There are two issues here. Is this a statement about an existing tower, and, more importantly, what is the location in question?
Boland (Boland) writes about Pohl’s article, adding that “as Pohl has noted, if it were a ‘commodity’ to be built in the future, it would not be listed in the 29 paragraphs at all. These paragraphs list only existing ‘commodities’ – advantages to be had immediately on settling in New Albion.”
However, Para 28 starts:
|The partners are willing to maintain [?] Governor [?] and 2 men — the rest is difficult to read but is clearly about maintaining 25 soldiers and 25 mariners to trade with the Indians. In other words, it is not about existing ‘commodities’. Other ‘commodities’ statements refer to arrangements for a governor, others to the possible earnings of fishermen, others to the numbers of types of settlers to be ‘provided’ (some were to be slaves, for instance). In addition it makes specific proposals for financing housing and fortifications in the first year and general proposals for boats, mills and ship-building. The document also mentions “a race of buffaloes which will be ridden and brought to plowe and be milked.” It thus mentions existing, future, and fanciful ‘commodities.’|
Thus it is, in my opinion, impossible to say whether when it says ‘a rownd stone towre’ that it is referring to an existing tower or one to be built – of course, if it had said ‘the rownd stone towre’ it would be clear what was meant.
The next question is the location of the land requested. A transcription of the first part of the petition was provided for me by Brian Scott, who notes:
|“Here’s a transcription. Square brackets indicate superscriptions. Angle brackets, which I believe occur only once, indicate expansion of a standard scribal abbreviation. I’ve separated the lines for ease in matching the transcription to the original. I’ve omitted a couple of scribal marks — horizontal strokes over letters, and arcs with tickmarks — that probably don’t have any significance beyond ornamentation. I did this in some haste, and there might be one or two errors, but this is a very straightforward hand, so I don’t expect many. (It’s a mixture of secretary and italic rather characteristic of the period, and I’ve read quite a bit of it at one time or another.)” (Editor’s note: the line breaks coincide with the original text.)|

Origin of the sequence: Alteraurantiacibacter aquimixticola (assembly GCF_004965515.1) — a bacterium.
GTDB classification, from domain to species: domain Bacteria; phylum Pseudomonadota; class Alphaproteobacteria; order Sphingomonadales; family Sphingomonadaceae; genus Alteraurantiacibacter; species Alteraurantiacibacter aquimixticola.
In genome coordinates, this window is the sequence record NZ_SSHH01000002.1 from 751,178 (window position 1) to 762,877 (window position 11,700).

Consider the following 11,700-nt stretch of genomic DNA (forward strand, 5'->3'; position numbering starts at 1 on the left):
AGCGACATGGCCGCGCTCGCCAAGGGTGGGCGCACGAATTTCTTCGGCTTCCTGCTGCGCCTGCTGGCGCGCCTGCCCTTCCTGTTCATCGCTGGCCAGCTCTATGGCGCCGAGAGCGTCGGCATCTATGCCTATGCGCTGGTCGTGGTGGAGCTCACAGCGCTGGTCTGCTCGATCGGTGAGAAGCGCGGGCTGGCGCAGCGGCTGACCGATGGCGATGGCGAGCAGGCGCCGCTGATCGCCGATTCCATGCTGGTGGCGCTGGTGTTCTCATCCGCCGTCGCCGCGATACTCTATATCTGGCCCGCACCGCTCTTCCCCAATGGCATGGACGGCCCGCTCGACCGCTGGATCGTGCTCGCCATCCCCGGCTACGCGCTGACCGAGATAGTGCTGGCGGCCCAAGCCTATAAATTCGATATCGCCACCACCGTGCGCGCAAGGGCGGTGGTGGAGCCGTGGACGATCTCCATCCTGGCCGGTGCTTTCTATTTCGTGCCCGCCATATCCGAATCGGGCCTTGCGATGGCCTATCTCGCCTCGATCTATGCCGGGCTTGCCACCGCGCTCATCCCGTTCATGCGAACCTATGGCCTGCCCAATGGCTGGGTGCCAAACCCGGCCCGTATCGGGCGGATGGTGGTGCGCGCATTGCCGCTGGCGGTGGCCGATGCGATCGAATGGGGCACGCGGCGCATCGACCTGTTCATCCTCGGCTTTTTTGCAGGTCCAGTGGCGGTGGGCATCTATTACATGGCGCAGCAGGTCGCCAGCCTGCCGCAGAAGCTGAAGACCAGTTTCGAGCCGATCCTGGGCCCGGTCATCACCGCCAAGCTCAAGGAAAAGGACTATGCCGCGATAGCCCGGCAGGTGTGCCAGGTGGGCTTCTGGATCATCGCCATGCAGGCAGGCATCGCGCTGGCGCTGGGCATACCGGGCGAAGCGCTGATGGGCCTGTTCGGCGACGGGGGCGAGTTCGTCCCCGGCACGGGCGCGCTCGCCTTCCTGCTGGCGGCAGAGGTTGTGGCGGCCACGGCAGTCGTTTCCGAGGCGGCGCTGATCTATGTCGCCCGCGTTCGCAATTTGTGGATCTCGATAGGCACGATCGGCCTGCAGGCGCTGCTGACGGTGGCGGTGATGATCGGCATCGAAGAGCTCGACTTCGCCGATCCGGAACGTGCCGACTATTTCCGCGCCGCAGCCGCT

| To the Kings most Excellent Ma:[tie]|
The humble petiton of S:[r] John Lawrence K:[t] C Barronett, Sir
Edmund Plowden K:[t] S:[r] Boyer Worsley K:[t] John Trusler Roger
Pack William Inwood, Tho: Ryebread Charles Barret, & ~~~
George Noble, Adventurers./Sheweth
That whereas there is a remoate place w[th]in the Confines of Virginia some
150 myles Northwards from the Savages, & James Citty w[th]out the bay of Chisapeak
and a conuenient Isle there to be inhabited called Manitie, or long Isle in 39
degrees of lattitude, and within the bounds of Virginia abutting on the Ocean
Eastwards 18 myles and of the Continent Westwards neere Dellaware Baye.
and not formerly graunted, And are willing now att their only coste, and
chardges to adventure, plant, and settle there 300 inhabitants for the ma=
king of Wine, Saulte, and Iron, ffishing of Sturgeon, & Mullet, and for
Cattle, and Corne for the Coloney and for the Yearely building of Shipping
there with all Materialls for Yo[r] Ma:[ties] service, All [th]is is to be done w[th]out any
chardge to Yo[r] Ma:[tie]/ att the only costs of the adventurers, and w[th] the haszard
of Yo[r] said subiets liues and fortunes: Who humbly request only Yo[r] Ma:[ties]
Royall Proteccon w[th] a fitting Pattent and power to enable them to gouerne
and order their Planters and servaunts and with a supply of Victualls fro~
Ireland being much nearer, Cheaper, and safer sailing then from hence.
Humbly beseeching Yo[r] most Excellent Ma:[tie]/ to com~aund the S[d]: Chaun=
celor of Ireland to make to Yo[r] subiects y[e] Adventurers, a Pattent und[r]
Yo[r] Seale of Ireland of the saied Isle and 30 myles square of the